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Sunday, September 07, 2014

Peasant Women of Ryazan (Le Village du Péché), 1927

Бабы рязанские (Baby ryazanskie), a Soviet silent from 1927, produced by Sovkino, co-directed by Olga Preobrazhenskaya and Ivan Pravov, gorgeously cinematographed by Konstantin Kuznetsov (maybe better known for Po Zakonu). The movie was known abroad under two alternate titles: the translation of the original (Peasant Women of Riazan, Women of Ryazan, Die Frauen von Rjasan, Rjazanin naiset) or a totally different name (Le Village du Péché, Das Dorf der Sünde, A Aldeia do Pecado, The Devil's Plaything).

It's a story taking place in a Russian village during the first world war. The main character is Anna, let's say kind of a female Uncle Tom по-русски: a young peasant woman not questioning the traditional values, accepting her inferior position as a female and all that comes. She is an orphan raised by an aunt who forces her into an arranged marriage. Fortunately the husband loves her and they are happy (it happens sometimes even in arranged marriages). The war comes and the man is sent to the front. What follows for Anna is horrible: exploited and abused by the elder women of the household, raped by her father-in-law, having a baby as a consequence of the rape, condemned by the elder women for what they consider her sin, rejected by her husband when he comes back. In the end she commits suicide.

In opposition to Anna stays Wassilissa, who rejects any authority set by tradition and takes life in her own hands. She leaves her abusive father and moves with the man she loves. By the end of the movie we see her very active amidst the new social realities (while not explicitly mentioned, the Bolshevik Revolution is present as atmosphere, in the last part of the story). The role of Wassilissa is not so extensively detailed as Anna's, rather it's shown only in some essential flashes that come now and then as the story goes, as a pendant, a counterpoint to the character of Anna: disobedience to the traditional rules versus total submission; freedom of civil union versus arranged marriage, freedom to do your own business against staying in the household to be abused by the elders.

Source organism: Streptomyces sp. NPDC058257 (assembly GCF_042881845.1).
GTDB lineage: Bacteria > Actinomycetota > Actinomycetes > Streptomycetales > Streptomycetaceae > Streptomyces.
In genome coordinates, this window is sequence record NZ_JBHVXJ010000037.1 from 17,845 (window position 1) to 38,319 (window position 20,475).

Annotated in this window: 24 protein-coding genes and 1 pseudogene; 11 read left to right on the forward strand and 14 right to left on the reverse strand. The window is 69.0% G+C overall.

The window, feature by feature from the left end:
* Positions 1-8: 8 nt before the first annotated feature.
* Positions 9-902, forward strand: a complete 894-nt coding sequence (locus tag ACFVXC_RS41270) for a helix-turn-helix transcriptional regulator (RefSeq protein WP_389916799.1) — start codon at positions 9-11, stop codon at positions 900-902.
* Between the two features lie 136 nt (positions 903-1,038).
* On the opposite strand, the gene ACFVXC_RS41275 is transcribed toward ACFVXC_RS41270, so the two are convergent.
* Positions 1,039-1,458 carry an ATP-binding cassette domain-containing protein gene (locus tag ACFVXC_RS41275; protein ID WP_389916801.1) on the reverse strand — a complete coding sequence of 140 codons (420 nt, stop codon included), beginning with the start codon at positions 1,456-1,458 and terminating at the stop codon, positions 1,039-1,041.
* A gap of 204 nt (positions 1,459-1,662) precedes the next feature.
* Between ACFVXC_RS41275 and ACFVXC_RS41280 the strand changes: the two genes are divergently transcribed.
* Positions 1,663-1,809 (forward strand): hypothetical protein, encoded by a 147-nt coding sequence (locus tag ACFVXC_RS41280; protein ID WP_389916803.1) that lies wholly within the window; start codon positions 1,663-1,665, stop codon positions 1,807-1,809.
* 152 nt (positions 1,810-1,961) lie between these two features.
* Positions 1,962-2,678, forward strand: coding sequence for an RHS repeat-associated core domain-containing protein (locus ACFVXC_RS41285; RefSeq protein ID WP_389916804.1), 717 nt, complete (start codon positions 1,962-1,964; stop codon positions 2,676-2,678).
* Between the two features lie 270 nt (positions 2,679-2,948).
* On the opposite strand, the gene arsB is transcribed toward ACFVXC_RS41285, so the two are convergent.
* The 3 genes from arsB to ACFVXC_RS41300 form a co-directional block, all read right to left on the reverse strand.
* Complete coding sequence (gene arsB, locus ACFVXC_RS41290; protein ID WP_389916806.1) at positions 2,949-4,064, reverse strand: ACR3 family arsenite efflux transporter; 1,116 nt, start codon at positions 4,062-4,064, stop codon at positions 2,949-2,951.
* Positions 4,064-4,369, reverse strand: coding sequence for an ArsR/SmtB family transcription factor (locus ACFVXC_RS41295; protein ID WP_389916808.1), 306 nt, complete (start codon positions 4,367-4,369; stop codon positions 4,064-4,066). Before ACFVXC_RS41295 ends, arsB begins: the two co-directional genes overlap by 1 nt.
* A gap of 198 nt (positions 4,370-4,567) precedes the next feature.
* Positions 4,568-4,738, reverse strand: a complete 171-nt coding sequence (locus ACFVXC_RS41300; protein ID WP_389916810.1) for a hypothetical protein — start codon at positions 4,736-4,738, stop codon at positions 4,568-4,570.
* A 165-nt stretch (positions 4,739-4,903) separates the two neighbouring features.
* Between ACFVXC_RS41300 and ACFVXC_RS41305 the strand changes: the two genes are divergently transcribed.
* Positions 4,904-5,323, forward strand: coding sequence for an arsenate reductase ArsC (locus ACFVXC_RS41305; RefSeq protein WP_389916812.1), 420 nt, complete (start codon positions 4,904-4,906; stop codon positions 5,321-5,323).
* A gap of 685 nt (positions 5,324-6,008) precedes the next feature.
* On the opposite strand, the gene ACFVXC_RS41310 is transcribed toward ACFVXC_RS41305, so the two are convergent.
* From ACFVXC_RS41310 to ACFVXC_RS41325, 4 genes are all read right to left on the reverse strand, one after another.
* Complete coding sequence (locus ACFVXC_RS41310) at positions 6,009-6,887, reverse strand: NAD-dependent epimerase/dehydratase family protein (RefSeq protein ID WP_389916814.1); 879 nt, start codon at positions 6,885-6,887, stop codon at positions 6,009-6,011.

Like any Soviet film of the Avant-garde this movie has a strong thesis: but in the case of this film the thesis is exclusively feminist. All other political themes are left aside. It's full Olga Preobrazhenskaya here: one of the first film directors in history made one of the first feminist films in history. It's a very neat demonstration of the feminist cause: women must fight for their freedom, against male authority, and not only - against any authority that is based on traditions. Traditions are bad because they set all kind of formal or informal authorities that abuse women, keep them in an inferior position. Males in this movie come as negative as it can be: stupid and weak when not tyrants. Though I think that the discourse of this movie is not so much anti-male as it is against traditions, against the old ways.  The spirit of the avant-garde of the twenties.

With such a strong thesis, the story could easily fall in arid schema. It's not the case in this movie. It's a well constructed plot and each scene comes naturally. And beside all that, there are the superb images, characteristic for the whole Soviet avant-garde cinema of the twenties: great directors working with great cinematographers: in this movie it was Preobrazhenskaya and it was Kuznetsov.

Бабы рязанские (Baby ryazanskie), 1927
Peasant Women of Ryazan
Le village du péché
(video by Olga is Here)

(Olga Preobrazhenskaya)

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